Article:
demanded that Plaintiff “get the f*** out of here and take your trailer with you!”
III. LEGAL STANDARD
Federal Rule of Civil Procedure 12(b)(6) authorizes the dismissal of a
complaint for “failure to state a claim upon which relief can be granted.” To
survive this motion to dismiss, a complaint must comply with the pleading
requirements provided by Federal Rule of Civil Procedure 8(a). See Ashcroft v.
Iqbal, 556 U.S. 662, 678 (2009). To meet this standard, a complaint must include
sufficient factual allegations to “state a claim to relief that is plausible on its face”
Bell Atl. Corp. v. Twombly, 550 U.S. 544, 555 (2007). A court’s plausibility
determination will “be a context-specific task that requires the reviewing court to
draw on its judicial experience and common sense.” Iqbal, 556 U.S. at 679.
Upon reviewing a Rule 12(b)(6) motion to dismiss, a court must “construe
the complaint in the light most favorable to the plaintiff, accept its allegations as
true, and draw all reasonable inferences in favor of the plaintiff.” Directv Inc. v.
Treesh, 487 F.3d 471, 476 (6th Cir. 2007). However, the Court need not accept
legal conclusions disguised as factual allegations when ruling on the motion. See
Iqbal, 556 U.S. at 678.
Defendant challenges whether Plaintiff filed a complaint sufficient to
survive a Rule 12(b)(6) motion. Defendant’s motion applies to both Plaintiff’s
ADA claim and his WDCA claim.
A. Violation of the Americans with Disabilities Act
The first issue regards Plaintiff’s claim for failure to provide a reasonable
accommodation in violation of the ADA, 42 U.S.C. § 12112(A). This failure
constitutes actionable discrimination if it includes “not making reasonable
accommodations to the known physical or mental limitations of an otherwise
qualified individual with a disability.” 42 U.S.C. § 12112(b)(5)(A). To establish a
prima facie case for failure to accommodate, a plaintiff must show:
(1) [he] is disabled within the meaning of the Act; (2) [he] is
otherwise qualified for the position, with or without reasonable
accommodation; (3) [his] employer knew or had reason to know about
[his] disability; (4) [he] requested an accommodation; and (5) the
employer failed to provide the necessary accommodation.
Johnson v. Cleveland City Sch. Dist., 443 F. App’x 974, 982–83 (6th Cir. 2011).
1. Whether Plaintiff Properly Pled a Disability
The primary element in contention is whether Plaintiff sufficiently pled a
disability within the meaning of the statute. The ADA defines disability as: “(A) a
physical or mental impairment that substantially limits one or more of the major
life activities of such individual; (B) a record of such an impairment; or (C) being
regarded as having such an impairment.” 42 U.S.C. § 12102(1). Further statutory
guidance shows that “major life activities” include, but are not limited to, “caring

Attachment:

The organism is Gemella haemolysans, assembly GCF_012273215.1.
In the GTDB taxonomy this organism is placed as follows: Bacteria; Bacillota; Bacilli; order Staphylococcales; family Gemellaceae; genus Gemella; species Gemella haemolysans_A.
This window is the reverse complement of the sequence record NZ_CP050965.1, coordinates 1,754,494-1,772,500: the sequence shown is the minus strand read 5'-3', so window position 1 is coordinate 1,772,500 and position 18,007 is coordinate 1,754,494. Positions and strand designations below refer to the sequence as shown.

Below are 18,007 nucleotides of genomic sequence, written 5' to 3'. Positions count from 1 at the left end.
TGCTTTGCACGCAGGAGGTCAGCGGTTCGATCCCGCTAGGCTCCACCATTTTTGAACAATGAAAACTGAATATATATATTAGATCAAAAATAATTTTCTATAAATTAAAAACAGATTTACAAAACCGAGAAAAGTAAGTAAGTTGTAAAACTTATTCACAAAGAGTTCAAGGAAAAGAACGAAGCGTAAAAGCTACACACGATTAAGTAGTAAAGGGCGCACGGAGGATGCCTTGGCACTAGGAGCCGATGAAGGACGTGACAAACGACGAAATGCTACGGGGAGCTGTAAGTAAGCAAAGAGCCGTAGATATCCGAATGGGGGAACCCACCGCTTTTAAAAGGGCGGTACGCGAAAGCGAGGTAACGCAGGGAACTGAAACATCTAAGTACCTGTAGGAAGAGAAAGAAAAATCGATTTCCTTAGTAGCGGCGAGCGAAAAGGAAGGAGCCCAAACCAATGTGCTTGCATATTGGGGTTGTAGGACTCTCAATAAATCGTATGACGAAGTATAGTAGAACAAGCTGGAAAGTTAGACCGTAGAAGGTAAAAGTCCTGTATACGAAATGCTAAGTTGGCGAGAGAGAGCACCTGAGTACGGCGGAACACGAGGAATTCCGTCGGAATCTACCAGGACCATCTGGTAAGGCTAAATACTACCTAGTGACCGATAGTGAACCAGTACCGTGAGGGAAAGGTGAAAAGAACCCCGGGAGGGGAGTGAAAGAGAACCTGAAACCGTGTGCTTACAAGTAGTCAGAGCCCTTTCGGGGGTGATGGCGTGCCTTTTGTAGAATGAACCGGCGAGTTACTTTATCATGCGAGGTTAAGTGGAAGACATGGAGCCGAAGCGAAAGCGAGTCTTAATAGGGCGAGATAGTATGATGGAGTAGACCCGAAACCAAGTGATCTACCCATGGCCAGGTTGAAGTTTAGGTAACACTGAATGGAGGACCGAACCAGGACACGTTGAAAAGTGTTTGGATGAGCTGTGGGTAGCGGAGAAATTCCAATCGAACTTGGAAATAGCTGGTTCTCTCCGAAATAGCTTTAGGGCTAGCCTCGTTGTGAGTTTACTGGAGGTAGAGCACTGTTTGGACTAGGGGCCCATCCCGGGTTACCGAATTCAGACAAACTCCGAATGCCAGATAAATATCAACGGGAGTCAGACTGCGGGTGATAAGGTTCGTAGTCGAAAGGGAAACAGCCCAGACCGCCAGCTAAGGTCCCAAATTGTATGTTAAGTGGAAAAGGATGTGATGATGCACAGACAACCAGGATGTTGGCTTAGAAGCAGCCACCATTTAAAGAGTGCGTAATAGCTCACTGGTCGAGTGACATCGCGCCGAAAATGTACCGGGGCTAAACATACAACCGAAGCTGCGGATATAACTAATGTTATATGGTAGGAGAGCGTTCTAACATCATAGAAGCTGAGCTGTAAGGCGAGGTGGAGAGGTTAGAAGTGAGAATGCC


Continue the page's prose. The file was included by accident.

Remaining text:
for oneself, performing manual tasks, seeing, hearing, eating, sleeping, walking,
standing, lifting, bending, speaking, breathing, learning, reading, concentrating,
thinking, communicating, and working.” 42 U.S.C. § 12102(2)(A).
Plaintiff pleads facts indicating he suffered a very serious injury that
required numerous surgical procedures to treat. Conversely, Defendant argues that
Plaintiff does not articulate any major life activities that were substantially limited,
and thus cannot qualify as disabled. Viewing the complaint in the light most
favorable to the Plaintiff, the facts pled invite a reasonable inference that Plaintiff’s
injury substantially limited at least one of the major life events identified in the
statute. For example, Plaintiff’s ability to perform manual tasks, lift, and work
could plausibly be limited because he lacked full use of his injured finger and the
Defendant also relies upon case law distinguishable from the present case.
For instance, two of the cases cited by Defendant were decided on summary
judgment, which imposes a different standard than a Rule 12(b)(6) motion. See
Toyota Motor Mfg., Kentucky, Inc. v. Williams, 534 U.S. 184 (2002) (reviewing
dismissal upon summary judgment where the respondent did not provide evidence
that she was substantially limited in performing manual tasks); Hedrick v. W.
Reserve Care Sys., 355 F.3d 444 (6th Cir. 2004) (granting summary judgment to
the employer after an employee rejected reasonable accommodations, and thus was
not a “qualified individual with a disability”). Due to this significant distinction,
Defendant’s arguments carry little weight.
Assuming Plaintiff did not plead facts indicating a disability, the statute also
allows Plaintiff to plead that he was “regarded as” disabled. 42 U.S.C. § 12102(1).
An employer regards an employee as disabled if they (1) mistakenly believe that
the employee has a physical impairment that substantially limits one or more major
life activities, or (2) mistakenly believe that an actual, non-limiting impairment